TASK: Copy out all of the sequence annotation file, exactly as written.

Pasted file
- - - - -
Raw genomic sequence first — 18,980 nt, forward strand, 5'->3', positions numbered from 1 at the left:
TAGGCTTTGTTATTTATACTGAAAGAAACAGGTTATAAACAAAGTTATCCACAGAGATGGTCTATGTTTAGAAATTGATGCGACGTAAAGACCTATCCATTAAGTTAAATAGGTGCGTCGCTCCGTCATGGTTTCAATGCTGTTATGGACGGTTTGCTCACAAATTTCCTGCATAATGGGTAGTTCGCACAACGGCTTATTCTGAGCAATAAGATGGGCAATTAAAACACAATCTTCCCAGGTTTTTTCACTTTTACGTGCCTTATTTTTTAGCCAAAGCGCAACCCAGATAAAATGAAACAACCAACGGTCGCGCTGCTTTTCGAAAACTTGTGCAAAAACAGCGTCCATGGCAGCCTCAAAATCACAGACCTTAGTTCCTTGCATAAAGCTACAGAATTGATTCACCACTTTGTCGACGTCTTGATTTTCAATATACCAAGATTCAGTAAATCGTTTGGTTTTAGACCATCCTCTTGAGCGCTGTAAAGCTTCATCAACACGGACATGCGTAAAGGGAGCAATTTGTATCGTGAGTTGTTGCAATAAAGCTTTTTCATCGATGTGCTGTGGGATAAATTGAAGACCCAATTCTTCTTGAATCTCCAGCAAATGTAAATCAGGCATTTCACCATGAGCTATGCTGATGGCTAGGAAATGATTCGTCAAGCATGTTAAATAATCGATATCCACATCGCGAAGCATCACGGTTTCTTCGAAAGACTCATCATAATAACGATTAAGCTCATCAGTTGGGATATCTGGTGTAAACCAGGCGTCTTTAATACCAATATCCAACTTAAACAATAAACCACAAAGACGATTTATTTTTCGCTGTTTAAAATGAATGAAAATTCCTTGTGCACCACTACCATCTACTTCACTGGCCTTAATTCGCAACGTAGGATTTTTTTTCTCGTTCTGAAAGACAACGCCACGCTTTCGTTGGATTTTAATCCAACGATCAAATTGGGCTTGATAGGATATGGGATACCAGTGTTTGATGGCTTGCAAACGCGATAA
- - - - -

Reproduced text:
Raw genomic sequence first — 18,980 nt, forward strand, 5'->3', positions numbered from 1 at the left:
TAGGCTTTGTTATTTATACTGAAAGAAACAGGTTATAAACAAAGTTATCCACAGAGATGGTCTATGTTTAGAAATTGATGCGACGTAAAGACCTATCCATTAAGTTAAATAGGTGCGTCGCTCCGTCATGGTTTCAATGCTGTTATGGACGGTTTGCTCACAAATTTCCTGCATAATGGGTAGTTCGCACAACGGCTTATTCTGAGCAATAAGATGGGCAATTAAAACACAATCTTCCCAGGTTTTTTCACTTTTACGTGCCTTATTTTTTAGCCAAAGCGCAACCCAGATAAAATGAAACAACCAACGGTCGCGCTGCTTTTCGAAAACTTGTGCAAAAACAGCGTCCATGGCAGCCTCAAAATCACAGACCTTAGTTCCTTGCATAAAGCTACAGAATTGATTCACCACTTTGTCGACGTCTTGATTTTCAATATACCAAGATTCAGTAAATCGTTTGGTTTTAGACCATCCTCTTGAGCGCTGTAAAGCTTCATCAACACGGACATGCGTAAAGGGAGCAATTTGTATCGTGAGTTGTTGCAATAAAGCTTTTTCATCGATGTGCTGTGGGATAAATTGAAGACCCAATTCTTCTTGAATCTCCAGCAAATGTAAATCAGGCATTTCACCATGAGCTATGCTGATGGCTAGGAAATGATTCGTCAAGCATGTTAAATAATCGATATCCACATCGCGAAGCATCACGGTTTCTTCGAAAGACTCATCATAATAACGATTAAGCTCATCAGTTGGGATATCTGGTGTAAACCAGGCGTCTTTAATACCAATATCCAACTTAAACAATAAACCACAAAGACGATTTATTTTTCGCTGTTTAAAATGAATGAAAATTCCTTGTGCACCACTACCATCTACTTCACTGGCCTTAATTCGCAACGTAGGATTTTTTTTCTCGTTCTGAAAGACAACGCCACGCTTTCGTTGGATTTTAATCCAACGATCAAATTGGGCTTGATAGGATATGGGATACCAGTGTTTGATGGCTTGCAAACGCGATAA